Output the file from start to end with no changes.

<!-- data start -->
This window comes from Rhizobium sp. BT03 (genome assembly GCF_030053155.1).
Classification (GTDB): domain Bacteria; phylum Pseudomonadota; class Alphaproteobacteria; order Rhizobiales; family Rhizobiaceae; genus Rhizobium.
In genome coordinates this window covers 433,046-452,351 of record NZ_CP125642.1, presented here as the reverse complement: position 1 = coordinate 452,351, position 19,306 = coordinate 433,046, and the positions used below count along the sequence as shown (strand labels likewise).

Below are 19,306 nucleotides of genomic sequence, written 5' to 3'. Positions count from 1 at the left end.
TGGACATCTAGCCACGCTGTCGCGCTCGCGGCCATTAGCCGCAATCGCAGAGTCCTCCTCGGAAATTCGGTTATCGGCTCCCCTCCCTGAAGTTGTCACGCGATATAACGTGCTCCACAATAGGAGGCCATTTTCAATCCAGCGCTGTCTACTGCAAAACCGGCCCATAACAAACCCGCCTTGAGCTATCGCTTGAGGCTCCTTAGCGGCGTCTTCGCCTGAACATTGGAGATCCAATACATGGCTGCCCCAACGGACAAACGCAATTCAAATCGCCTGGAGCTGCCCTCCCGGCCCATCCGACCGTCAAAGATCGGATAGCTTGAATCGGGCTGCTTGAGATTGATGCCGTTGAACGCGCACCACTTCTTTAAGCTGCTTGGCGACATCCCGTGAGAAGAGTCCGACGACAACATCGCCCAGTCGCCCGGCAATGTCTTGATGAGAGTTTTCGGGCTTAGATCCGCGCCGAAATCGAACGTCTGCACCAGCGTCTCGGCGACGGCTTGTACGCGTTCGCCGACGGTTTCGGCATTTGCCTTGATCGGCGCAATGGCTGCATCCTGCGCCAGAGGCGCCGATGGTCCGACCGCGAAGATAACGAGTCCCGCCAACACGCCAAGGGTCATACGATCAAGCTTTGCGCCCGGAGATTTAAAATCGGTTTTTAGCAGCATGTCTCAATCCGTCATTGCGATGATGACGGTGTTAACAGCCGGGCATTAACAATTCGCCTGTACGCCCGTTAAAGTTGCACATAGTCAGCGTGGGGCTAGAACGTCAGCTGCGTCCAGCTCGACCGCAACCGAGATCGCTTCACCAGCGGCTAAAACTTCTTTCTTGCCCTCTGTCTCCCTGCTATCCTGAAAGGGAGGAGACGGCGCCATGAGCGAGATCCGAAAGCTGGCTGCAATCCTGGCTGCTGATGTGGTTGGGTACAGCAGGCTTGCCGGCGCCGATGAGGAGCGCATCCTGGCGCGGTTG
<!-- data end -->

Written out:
This window comes from Rhizobium sp. BT03 (genome assembly GCF_030053155.1).
Classification (GTDB): domain Bacteria; phylum Pseudomonadota; class Alphaproteobacteria; order Rhizobiales; family Rhizobiaceae; genus Rhizobium.
In genome coordinates this window covers 433,046-452,351 of record NZ_CP125642.1, presented here as the reverse complement: position 1 = coordinate 452,351, position 19,306 = coordinate 433,046, and the positions used below count along the sequence as shown (strand labels likewise).

Below are 19,306 nucleotides of genomic sequence, written 5' to 3'. Positions count from 1 at the left end.
TGGACATCTAGCCACGCTGTCGCGCTCGCGGCCATTAGCCGCAATCGCAGAGTCCTCCTCGGAAATTCGGTTATCGGCTCCCCTCCCTGAAGTTGTCACGCGATATAACGTGCTCCACAATAGGAGGCCATTTTCAATCCAGCGCTGTCTACTGCAAAACCGGCCCATAACAAACCCGCCTTGAGCTATCGCTTGAGGCTCCTTAGCGGCGTCTTCGCCTGAACATTGGAGATCCAATACATGGCTGCCCCAACGGACAAACGCAATTCAAATCGCCTGGAGCTGCCCTCCCGGCCCATCCGACCGTCAAAGATCGGATAGCTTGAATCGGGCTGCTTGAGATTGATGCCGTTGAACGCGCACCACTTCTTTAAGCTGCTTGGCGACATCCCGTGAGAAGAGTCCGACGACAACATCGCCCAGTCGCCCGGCAATGTCTTGATGAGAGTTTTCGGGCTTAGATCCGCGCCGAAATCGAACGTCTGCACCAGCGTCTCGGCGACGGCTTGTACGCGTTCGCCGACGGTTTCGGCATTTGCCTTGATCGGCGCAATGGCTGCATCCTGCGCCAGAGGCGCCGATGGTCCGACCGCGAAGATAACGAGTCCCGCCAACACGCCAAGGGTCATACGATCAAGCTTTGCGCCCGGAGATTTAAAATCGGTTTTTAGCAGCATGTCTCAATCCGTCATTGCGATGATGACGGTGTTAACAGCCGGGCATTAACAATTCGCCTGTACGCCCGTTAAAGTTGCACATAGTCAGCGTGGGGCTAGAACGTCAGCTGCGTCCAGCTCGACCGCAACCGAGATCGCTTCACCAGCGGCTAAAACTTCTTTCTTGCCCTCTGTCTCCCTGCTATCCTGAAAGGGAGGAGACGGCGCCATGAGCGAGATCCGAAAGCTGGCTGCAATCCTGGCTGCTGATGTGGTTGGGTACAGCAGGCTTGCCGGCGCCGATGAGGAGCGCATCCTGGCGCGGTTG